To paraphrase Rafael Nadal, “training for training’s sake makes no sense.”

Rafael Nadal made his Major debut at Wimbledon in 2003, just a few weeks after turning 17; he had missed Roland Garros due to an elbow injury. Rafa began the year ranked around 200th, but after a strong showing in a few Challengers, he moved into the top 100 and was able to compete in the main draws at the Majors.

Due to the elbow injury, Rafa missed the grass-court tournaments leading up to Wimbledon and instead faced Mario Ancic in the first round at the All England Club. Nadal won the match in four sets, 6-3, 6-4, 4-6, 6-4, taking three hours and four minutes.

Against the player who had stunned Roger Federer a year prior, the Spaniard saved 11 of 14 break points and won the match via five breaks. Rafa won the match in four sets, setting up a meeting with an unheralded British player named Lee Childs in the second round.

In a match that lasted just over two hours, Rafa defeated the world number 489 6-2, 6-4, 6-3 to advance to the Wimbledon third round and pass Mats Wilander and Boris Becker for the youngest player ever. While Childs did well on fast courts, Nadal was simply too good, and Childs only managed to win two breaks from four return opportunities.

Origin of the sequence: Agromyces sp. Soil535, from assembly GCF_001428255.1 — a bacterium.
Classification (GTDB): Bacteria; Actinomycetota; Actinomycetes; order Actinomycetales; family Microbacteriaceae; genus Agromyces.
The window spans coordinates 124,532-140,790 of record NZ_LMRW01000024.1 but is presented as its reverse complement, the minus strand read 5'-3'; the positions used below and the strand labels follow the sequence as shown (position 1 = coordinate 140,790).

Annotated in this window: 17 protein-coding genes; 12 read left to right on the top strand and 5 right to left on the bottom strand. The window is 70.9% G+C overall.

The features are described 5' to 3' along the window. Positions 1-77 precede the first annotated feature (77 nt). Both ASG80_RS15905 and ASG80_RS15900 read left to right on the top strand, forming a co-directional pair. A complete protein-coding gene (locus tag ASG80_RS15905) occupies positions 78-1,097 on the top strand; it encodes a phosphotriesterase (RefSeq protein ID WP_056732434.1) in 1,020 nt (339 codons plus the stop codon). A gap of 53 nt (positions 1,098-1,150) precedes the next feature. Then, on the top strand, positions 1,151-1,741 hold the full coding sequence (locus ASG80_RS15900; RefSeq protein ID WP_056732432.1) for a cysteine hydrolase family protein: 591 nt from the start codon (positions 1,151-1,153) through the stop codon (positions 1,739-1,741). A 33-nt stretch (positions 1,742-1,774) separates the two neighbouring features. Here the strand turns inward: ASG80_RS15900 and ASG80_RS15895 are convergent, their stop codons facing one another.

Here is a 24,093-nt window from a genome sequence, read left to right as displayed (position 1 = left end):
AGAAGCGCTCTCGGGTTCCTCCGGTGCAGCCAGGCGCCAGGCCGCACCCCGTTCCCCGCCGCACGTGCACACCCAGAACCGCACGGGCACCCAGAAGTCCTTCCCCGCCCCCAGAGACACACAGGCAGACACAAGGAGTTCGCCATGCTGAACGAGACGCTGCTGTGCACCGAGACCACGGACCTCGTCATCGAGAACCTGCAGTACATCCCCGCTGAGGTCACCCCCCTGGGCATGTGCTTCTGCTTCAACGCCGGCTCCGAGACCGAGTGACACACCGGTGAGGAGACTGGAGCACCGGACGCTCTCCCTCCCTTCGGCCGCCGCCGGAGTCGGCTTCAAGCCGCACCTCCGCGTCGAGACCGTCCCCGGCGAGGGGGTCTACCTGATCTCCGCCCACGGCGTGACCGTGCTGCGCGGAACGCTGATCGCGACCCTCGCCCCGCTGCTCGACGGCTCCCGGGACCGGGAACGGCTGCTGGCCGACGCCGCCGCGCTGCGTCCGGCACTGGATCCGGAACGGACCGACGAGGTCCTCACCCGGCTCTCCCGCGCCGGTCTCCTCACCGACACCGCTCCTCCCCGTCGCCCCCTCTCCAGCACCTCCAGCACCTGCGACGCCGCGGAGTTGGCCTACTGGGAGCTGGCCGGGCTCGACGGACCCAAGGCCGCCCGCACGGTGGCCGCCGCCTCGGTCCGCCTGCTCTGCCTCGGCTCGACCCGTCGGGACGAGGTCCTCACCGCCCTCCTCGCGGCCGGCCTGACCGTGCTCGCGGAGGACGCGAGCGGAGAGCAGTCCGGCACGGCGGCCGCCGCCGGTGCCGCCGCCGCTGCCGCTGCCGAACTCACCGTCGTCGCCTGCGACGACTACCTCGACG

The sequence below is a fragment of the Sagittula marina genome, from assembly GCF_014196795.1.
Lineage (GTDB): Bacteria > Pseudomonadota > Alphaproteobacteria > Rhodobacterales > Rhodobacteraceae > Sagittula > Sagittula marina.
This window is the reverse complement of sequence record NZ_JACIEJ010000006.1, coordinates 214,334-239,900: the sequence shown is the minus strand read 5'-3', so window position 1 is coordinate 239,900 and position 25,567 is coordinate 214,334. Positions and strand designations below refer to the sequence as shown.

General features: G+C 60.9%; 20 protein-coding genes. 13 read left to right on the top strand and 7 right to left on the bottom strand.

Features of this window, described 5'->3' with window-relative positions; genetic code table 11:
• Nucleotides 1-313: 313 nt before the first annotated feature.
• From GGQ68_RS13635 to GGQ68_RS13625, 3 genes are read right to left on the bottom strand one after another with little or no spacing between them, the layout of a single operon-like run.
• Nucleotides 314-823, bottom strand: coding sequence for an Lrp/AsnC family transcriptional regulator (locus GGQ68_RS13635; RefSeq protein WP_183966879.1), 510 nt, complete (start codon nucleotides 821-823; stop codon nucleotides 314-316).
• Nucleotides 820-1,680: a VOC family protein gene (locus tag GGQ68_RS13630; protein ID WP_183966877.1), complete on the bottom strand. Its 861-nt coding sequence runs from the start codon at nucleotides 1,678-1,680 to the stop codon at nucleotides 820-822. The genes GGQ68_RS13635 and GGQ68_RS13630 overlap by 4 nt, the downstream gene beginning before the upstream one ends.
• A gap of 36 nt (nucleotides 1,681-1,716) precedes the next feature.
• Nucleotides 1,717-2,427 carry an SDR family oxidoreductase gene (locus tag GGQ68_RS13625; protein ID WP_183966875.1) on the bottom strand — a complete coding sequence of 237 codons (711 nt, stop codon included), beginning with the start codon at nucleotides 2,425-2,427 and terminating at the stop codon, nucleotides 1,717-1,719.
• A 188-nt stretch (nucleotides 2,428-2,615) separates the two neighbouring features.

The youngster won six return matches out of a possible 19 to extend his lead and advance to the round of 32. “The rain definitely came at a good time for me, as he was having a good at-bat and I was having a bad one. Since I wasn’t at my best in the second set’s climax or the start of the third, I lost the match. I played better in the first round against Mario Ancic than I did today.

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That two-set win over Mario remains my best ever on grass. Today I wasn’t at my best because I lacked the footspeed required to play successfully on grass. Whenever I work with a different material than clay, I end up making a few adjustments to my strategy.”

As a champion, Rafa Nadal ranks among the best of all time.

Over twenty years ago, Rafael Nadal was heralded as a “future star” in the sport of tennis. “We emphasize the importance of coming to training every day with the pretension that you will actually be learning something.

You shouldn’t go to the gym just to work on your form; instead, you should have a specific goal in mind for each workout. For your mind, that’s a huge boost to alertness and activity. The alternative is just too confusing for me, “The native Mallorcan echoed those sentiments.

To paraphrase Rafael Nadal, “training for training’s sake makes no sense.”

By Antonio Zaccaro

Hello, I'm Antonio Zaccaro, tennis lover since I was 13. I started this blog out of pure passion, and now it has become my job. I constantly follow all the tournaments and I am always updated on all the news. What I know, I share with all my readers. My considerations are the result of hours and hours spent in front of screens and on tennis courts.